GRASS-FED RAW MILK (BUTTERFAT) HAS:
    – Omega 3 EFAs -These are the same as you'll pay big bucks for in fish oil supplements

    – CLA (Conjugated Linoleic Acid)Body builders pay big bucks for this special class of fatty acids to help them lose weight and gain muscle.

    Both these fats (especially Omega3s) have been shown to have all kinds of positive effects on combating inflammation, heart problems, diabetes and much more.

    Also you can't properly absorb or utilize Vitamin A & D without the proper animal fat.

    Remember good fat is good for you. We've all been brainwashed into thinking all fat is bad. Some definitely is (partially hydrogenated veg oil for example) but some fats are vital to your health. That includes saturated and animal fats form naturally raised livestock.
    Check out "Eat Fat, Lose Fat" by Sally Fallon Morell and Mary Enig for more.

  10. taylor says:

    Hi
    I have a question about raw milk. I have been consuming it for close to two years and absolutely love it. I have been trying to conceive for 3 years and in my late 30s. Husband and I had tests done…everything looks fine….they want to do iui with clomid….

    Anyways, my ?…..as I have been trying to eat a clean diet…lots of raw dairy….some cultured veggies….high quality meats…very little grain/bread…etc……is there ever a time when a woman who is trying to conceive should not consume raw dairy? I drink 2-4 glasses of raw milk a day and feel great on it….(trying to follow the Weston a price nutrition suggestions for pregnancy…)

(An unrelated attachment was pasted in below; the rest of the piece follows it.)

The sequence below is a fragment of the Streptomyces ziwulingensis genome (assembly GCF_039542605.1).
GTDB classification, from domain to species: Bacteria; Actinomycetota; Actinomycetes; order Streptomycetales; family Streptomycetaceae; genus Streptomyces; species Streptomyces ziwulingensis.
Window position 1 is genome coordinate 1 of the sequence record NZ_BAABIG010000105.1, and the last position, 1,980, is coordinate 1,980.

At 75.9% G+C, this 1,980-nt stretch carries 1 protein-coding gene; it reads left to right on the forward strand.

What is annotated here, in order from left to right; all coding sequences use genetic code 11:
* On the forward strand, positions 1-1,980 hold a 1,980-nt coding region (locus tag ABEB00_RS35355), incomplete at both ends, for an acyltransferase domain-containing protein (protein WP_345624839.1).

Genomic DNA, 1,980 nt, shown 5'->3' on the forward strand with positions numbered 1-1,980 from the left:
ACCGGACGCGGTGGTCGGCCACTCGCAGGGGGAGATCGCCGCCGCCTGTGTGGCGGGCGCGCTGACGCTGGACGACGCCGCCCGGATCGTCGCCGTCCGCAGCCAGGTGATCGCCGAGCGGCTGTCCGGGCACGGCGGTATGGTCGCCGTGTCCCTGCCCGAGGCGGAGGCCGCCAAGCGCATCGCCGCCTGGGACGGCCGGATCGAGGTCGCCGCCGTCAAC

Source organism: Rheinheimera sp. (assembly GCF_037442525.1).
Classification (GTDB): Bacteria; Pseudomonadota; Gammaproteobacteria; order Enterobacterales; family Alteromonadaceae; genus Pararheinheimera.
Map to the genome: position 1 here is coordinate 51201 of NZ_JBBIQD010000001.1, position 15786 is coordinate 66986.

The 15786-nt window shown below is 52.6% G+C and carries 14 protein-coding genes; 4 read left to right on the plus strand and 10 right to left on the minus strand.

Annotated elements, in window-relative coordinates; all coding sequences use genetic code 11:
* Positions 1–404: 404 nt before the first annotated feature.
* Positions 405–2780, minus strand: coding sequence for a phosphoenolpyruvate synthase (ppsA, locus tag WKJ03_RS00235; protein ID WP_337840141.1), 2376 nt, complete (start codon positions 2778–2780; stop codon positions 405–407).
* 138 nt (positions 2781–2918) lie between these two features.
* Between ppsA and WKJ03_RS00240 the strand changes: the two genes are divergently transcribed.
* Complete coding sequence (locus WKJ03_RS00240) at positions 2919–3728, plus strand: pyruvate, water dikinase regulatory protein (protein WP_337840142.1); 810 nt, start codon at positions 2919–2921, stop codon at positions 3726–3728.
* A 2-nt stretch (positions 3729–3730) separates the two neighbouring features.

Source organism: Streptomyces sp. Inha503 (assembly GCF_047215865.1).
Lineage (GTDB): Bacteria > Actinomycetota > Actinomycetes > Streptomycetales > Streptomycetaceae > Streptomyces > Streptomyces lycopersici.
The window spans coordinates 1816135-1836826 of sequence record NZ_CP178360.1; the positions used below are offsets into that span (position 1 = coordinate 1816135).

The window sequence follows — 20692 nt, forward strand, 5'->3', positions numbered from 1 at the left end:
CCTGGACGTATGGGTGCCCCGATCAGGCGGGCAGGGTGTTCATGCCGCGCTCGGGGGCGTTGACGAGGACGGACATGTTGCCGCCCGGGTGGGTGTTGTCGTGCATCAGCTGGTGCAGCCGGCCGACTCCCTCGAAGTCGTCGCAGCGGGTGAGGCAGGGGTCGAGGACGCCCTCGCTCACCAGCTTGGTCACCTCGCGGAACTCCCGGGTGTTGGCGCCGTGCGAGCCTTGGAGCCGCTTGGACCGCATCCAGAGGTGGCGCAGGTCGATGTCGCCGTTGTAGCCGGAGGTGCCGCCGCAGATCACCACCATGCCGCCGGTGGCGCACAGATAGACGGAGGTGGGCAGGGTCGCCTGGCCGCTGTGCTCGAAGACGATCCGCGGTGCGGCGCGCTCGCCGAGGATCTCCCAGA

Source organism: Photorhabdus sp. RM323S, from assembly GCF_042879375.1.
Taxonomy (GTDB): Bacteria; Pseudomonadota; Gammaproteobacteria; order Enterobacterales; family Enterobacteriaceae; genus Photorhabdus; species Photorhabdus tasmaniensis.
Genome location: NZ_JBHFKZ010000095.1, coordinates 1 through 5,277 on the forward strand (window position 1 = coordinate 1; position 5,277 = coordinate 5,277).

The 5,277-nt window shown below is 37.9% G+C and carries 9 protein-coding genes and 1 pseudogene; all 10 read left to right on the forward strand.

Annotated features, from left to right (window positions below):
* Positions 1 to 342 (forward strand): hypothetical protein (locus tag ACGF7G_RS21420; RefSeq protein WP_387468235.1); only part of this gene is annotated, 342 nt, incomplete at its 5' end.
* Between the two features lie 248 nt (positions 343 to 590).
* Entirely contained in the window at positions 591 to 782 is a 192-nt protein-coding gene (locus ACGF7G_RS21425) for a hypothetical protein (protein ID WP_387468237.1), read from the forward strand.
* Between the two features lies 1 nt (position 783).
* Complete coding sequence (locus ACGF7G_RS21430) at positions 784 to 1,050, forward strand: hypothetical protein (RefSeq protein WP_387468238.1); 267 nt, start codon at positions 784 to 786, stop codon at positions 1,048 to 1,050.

There are a lot of fertility diets out there that say to avoid all dairy….including raw dairy….I am curious if there is ever a good time to do so as I believe whole heartedly that it is so very good for you…I am at a crossroads as I continue to navigate the journey toward motherhood and would love any insights on this issue. Thanks

    Taylor

    Donielle Reply:

    @taylor, I too think raw milk can be a very healthy addition to any diet. But there are also instances where some bodies don’t tolerate it well. Have you ever tried an elimination diet? You might cut out all dairy for 2-3 weeks and then reintroduce it to see if you notice any changes. Some women find that dairy causes to much mucous production and that can impede fertility. (you might notice symptoms like having to clear your throat a lot or mucous in the nose and throat) I always think it’s beneficial to test out different things with your diet, because while I absolutely love, with a capital L, the WAPF, I also don’t think that there is any one size fits all diet that meets the needs of every woman. :-)